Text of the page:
Bring ‘Em Home: Veterans, Lawmakers, Unionists Tell Bush to Listen Up
by Tim Wheeler
WASHINGTON Determined to stand with the American people, Rep. Lynn Woolsey (D-Calif.) and leaders of the antiwar movement blasted President Bush for refusing in his State of the Union speech Jan. 23 to heed the people’s will and bring the troops home from Iraq.
Woolsey told a crowded National Press Club news conference that she and other lawmakers would join hundreds of thousands in the Jan. 27 march on Washington to demand that Congress act to end the war.
Bush continues to ignore the voices of the American public who voted on Nov. 7 not just for a new majority party but for a change in our Iraq policy, the congresswoman said.
Just one day after Bush’s speech to a joint session of the House and Senate, Congress was moving toward condemning his decision to deploy 21,500 more troops to Iraq, through a bipartisan nonbinding resolution. As many as eight Republicans are expected to support the resolution.
Woolsey and fellow California Democratic Reps. Barbara Lee and Maxine Waters introduced HR 508, the Bring the Troops Home and Sovereignty of Iraq Restoration Act, last week. The binding legislation would remove U.S. troops over six months while insuring full health and educational benefits for U.S. soldiers when they get home. It also provides for a massive program to rebuild Iraq from the devastation inflicted in four years of war…
United for Peace and Justice Coordinator Leslie Cagan denounced Bush’s plea for patience to allow his escalation plan time to work. The speech was really stay the course’ more war, occupation, death, destruction and spending of our tax dollars, she said.
Some 150 local unions in Baltimore, Philadelphia, New York and Pittsburgh have chartered buses to attend the march, announced Fred Mason, president of the Maryland-D.C. AFL-CIO and co-convener of U.S. Labor Against the War.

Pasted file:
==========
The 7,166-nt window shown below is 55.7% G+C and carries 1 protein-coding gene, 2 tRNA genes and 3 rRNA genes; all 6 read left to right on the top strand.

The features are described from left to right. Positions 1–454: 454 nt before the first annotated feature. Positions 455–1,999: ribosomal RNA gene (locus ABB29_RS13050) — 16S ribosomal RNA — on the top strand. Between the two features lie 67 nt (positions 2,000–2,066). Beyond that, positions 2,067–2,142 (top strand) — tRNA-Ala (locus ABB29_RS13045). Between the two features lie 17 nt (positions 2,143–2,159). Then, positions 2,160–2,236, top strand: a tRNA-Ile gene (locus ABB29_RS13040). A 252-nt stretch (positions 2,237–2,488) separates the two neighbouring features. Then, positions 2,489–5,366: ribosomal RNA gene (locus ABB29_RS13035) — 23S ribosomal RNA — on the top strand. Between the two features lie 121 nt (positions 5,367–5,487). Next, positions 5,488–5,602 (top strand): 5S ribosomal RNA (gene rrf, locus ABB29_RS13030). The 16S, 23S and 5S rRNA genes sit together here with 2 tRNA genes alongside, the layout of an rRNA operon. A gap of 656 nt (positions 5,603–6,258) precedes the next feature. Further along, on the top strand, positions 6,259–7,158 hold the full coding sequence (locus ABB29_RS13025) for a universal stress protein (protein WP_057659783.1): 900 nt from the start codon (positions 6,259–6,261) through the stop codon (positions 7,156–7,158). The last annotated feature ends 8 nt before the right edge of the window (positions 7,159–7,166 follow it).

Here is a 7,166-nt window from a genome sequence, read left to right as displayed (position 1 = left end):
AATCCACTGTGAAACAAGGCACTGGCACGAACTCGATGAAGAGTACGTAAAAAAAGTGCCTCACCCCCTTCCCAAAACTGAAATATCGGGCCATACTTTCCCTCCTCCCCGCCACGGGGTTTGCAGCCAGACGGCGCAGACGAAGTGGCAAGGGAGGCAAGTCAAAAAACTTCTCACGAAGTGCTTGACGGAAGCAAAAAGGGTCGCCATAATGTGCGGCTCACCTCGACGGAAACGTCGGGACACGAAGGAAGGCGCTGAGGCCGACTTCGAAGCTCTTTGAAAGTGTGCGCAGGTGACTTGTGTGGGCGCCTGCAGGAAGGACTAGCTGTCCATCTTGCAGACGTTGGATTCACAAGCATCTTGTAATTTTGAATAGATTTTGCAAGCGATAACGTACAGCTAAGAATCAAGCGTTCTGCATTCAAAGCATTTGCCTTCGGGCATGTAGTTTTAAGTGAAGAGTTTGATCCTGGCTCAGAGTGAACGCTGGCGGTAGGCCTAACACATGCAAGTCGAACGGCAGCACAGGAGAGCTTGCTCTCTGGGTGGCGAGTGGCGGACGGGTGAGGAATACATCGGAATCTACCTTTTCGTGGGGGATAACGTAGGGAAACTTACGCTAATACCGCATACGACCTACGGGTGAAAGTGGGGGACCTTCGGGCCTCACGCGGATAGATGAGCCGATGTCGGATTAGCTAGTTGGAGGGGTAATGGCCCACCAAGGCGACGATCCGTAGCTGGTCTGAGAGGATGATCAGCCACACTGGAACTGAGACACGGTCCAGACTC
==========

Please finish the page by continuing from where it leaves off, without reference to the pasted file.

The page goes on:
He praised recent statements by AFL-CIO President John Sweeney, AFSCME President Gerald McEntee and Service Employees International Union President Andy Stern condemning President Bush’s call for a troop surge in Iraq.
Many unionists, veterans themselves, are determined to end this war, he said. Labor is also taking the war issue into workplaces to talk directly with workers.
Mason called on the Congress to resist the bullying tactics of President Bush. An overwhelming majority of the people, he said, do not want a surge in the death and violence in Iraq.
Mason also blasted Bush’s State of the Union speech for not mentioning devastated New Orleans and the Gulf Coast even as he is preparing to ask for $150 billion more for the Iraq war.
It exposes how our top leaders really feel about people of color, Mason said. Black people are denied resources. Suicide rates have soared, and instead of jobs rebuilding New Orleans youth are recruited into the military or fill our prisons. Katrina and New Orleans is pretty much the tip of the iceberg, he said.
Women’s organizations like the National Organization for Women will be marching with their sisters and brothers in the labor and antiwar movements. Olga Vives, NOW vice president, said women also voted for change, not more of the same.
We are confronted with the president’s clear defiance of the voters, of a majority in Congress, she said, despite the enormous human cost of the war. It seems that only Halliburton, Bechtel and other military contractors have benefited.
Former Maine Congressman Tom Andrews, executive director of Win Without War, said Congress cannot dodge and weave around its responsibility by passing nonbinding legislation.
He vowed that the movement will not rest until they pass binding legislation to end this war. He debunked Bush’s talk of supporting the troops.
The idea that to bring our troops out of harm’s way is not supporting the troops is just outrageous. Sending them into the quagmire that is not supporting the troops.
He added, The president likes to talk about his support for democracy and spreading it around the world. He is going to see what democracy looks like this Saturday.